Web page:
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Federal contractor Harris Corp. has consolidated seven of its Northern Virginia offices into one central location in Herndon.

Last July, Harris signed an 11-year lease to be able to consolidate several of its divisions into the 161,000-square-foot Arboretum II office building at 2235 Monroe St. in Herndon.

The building is situated very near the planned future Herndon-Monroe Metro station, and was originally built for BAE Systems to meet the federal government’s Sensitive Compartmentalized Information Facility standards. BAE moved out of the facility in late 2012.

Harris is an international communications and information technology company serving government and commercial markets in more than 125 countries. Headquartered in Melbourne, Fla., the company has about $5 billion of annual revenue and about 14,000 employees — including 6,000 engineers and scientists. The company employs around 1,700 Virginia employees.

About 500 of those Virginia-based employees will now work in the new regional Herndon hub, having transferred there from offices in Chantilly, Dulles, Falls Church, Fairfax and Reston.

“We made a significant investment in renovating this location, somewhere to the tune of tens of millions of dollars, in order to accommodate this move,” said Harris CEO William M. Brown at Harris’ ribbon-cutting ceremony at the new facility on Wednesday.

Asked how much the consolidation of seven offices into one will save the company in commercial property leasing costs, Harris replied that financial considerations were not the impetus for the company’s regional consolidation. “Our driving factor in this endeavor was collaborative synergy and not cost savings,” he said.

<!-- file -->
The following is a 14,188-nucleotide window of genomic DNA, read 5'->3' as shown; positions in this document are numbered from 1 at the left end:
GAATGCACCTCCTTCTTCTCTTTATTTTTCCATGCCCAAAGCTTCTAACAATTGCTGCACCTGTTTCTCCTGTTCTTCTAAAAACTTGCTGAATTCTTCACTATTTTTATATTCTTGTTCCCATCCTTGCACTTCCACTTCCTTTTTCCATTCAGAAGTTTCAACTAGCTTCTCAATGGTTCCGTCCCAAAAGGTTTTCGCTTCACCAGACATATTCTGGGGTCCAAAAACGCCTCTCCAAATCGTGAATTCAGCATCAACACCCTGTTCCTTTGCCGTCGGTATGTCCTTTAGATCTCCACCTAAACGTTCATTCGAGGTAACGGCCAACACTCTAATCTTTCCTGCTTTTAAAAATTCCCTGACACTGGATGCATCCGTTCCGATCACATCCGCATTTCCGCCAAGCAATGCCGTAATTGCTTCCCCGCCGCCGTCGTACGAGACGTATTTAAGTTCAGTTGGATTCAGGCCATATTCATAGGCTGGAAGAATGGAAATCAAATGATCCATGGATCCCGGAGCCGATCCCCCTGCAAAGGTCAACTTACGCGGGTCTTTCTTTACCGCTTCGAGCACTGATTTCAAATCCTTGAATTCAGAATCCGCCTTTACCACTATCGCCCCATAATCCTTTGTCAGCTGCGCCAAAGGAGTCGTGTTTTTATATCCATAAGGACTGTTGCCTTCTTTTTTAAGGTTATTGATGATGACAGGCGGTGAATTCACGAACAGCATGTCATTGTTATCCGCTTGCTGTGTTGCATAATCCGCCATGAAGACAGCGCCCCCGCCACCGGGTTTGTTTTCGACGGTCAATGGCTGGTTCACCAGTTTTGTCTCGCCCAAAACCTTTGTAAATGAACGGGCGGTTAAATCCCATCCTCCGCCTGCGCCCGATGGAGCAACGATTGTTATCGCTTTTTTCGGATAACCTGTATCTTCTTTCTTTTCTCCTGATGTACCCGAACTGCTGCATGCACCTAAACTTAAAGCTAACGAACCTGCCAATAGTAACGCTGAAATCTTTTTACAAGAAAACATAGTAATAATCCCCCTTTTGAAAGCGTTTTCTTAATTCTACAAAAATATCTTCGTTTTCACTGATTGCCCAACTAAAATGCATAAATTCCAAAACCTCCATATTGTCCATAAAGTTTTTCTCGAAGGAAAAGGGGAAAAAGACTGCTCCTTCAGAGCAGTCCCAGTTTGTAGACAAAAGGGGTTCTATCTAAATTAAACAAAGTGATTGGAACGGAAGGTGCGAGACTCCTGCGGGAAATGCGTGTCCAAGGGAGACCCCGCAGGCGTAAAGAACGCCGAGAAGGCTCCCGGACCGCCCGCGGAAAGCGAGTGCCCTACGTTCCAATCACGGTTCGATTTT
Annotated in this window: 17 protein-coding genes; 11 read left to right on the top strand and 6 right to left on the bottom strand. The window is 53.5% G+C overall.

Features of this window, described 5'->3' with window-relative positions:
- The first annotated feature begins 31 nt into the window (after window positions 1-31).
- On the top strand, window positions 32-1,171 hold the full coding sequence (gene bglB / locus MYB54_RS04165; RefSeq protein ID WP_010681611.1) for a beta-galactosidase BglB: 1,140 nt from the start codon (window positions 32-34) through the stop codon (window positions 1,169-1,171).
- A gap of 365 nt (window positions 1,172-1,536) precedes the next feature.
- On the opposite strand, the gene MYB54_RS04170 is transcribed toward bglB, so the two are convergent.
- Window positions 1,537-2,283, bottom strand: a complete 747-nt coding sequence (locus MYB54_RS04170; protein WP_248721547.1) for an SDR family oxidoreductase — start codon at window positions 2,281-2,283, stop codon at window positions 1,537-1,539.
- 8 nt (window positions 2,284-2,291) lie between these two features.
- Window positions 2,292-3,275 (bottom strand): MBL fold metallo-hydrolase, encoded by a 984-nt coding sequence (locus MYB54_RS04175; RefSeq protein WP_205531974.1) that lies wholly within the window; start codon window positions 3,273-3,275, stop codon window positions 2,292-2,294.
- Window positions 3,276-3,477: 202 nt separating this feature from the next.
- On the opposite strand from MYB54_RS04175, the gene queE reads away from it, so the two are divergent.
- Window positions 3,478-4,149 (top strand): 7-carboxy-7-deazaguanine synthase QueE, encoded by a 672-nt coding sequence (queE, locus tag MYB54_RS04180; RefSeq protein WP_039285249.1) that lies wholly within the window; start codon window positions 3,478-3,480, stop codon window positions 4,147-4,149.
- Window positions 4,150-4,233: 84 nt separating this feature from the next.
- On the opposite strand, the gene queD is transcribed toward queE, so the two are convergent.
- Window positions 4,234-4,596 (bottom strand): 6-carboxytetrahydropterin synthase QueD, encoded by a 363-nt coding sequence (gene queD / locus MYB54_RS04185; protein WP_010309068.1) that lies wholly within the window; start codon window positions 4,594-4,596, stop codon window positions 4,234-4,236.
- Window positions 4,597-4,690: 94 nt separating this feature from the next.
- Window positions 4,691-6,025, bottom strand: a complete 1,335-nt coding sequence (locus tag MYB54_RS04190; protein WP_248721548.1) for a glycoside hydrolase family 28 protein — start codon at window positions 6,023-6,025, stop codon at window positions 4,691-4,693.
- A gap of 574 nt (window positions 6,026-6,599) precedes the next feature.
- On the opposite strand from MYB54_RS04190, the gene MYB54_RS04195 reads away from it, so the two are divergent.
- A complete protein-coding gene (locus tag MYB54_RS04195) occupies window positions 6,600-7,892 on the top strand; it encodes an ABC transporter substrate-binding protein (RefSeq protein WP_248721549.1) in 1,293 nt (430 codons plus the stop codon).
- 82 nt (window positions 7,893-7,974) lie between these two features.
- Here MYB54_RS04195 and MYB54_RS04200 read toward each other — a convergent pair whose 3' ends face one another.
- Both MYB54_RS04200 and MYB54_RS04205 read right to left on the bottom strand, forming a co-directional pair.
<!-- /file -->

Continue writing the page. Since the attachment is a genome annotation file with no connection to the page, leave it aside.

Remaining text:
But in Harris Corp’s 2013 annual report, Brown outlines how federal budget sequestration has adversely affected Harris’ bottom line — and specifically addresses facility consolidation as a stopgap measure.

The report shows that Harris’ revenue in 2013 was $5.11 billion — down about 6 percent from the prior fiscal year — due principally to U.S. government budget reductions.

“To address the budget headwinds, we acted quickly and took strategic steps to lower our cost structure. During the year, we implemented restructuring actions to adjust staffing levels and consolidate facilities to align resources with market demands,” Brown wrote in the report. “The reductions are expected to generate annualized cost savings of approximately $60 million beginning in fiscal 2014.”

Overall in Fairfax County, the commercial real estate market currently is suffering its largest office vacancy rate in 23 years, according to the FY 2015 Fairfax County Advertised Budget Plan.

“The direct office vacancy rate rose to 14.9 percent at the close of 2013 … this was the highest vacancy rate since 1991 when the direct office vacancy rate was 16.8 percent,” it states, adding that the overwhelming majority of leasing activity in 2013 involved renewals and consolidations.

In February, Fairfax County Executive Edward L. Long Jr. urged county officials to proceed with caution before allowing developers in certain areas of the county — such as Tysons Corner and Reston — to build more office buildings without first securing tenants.

According to county officials, Fairfax County is the second largest suburban office market in the U.S. and has 32 percent of all the commercial office space in Virginia.

“Lease rates for new space are adjusting to market conditions as many tenants are taking advantage of favorable rates, and others are looking to capitalize on market conditions by consolidating operations in newer spaces near Metro,” the FY20 15 Fairfax County Advertised Budget Plan states.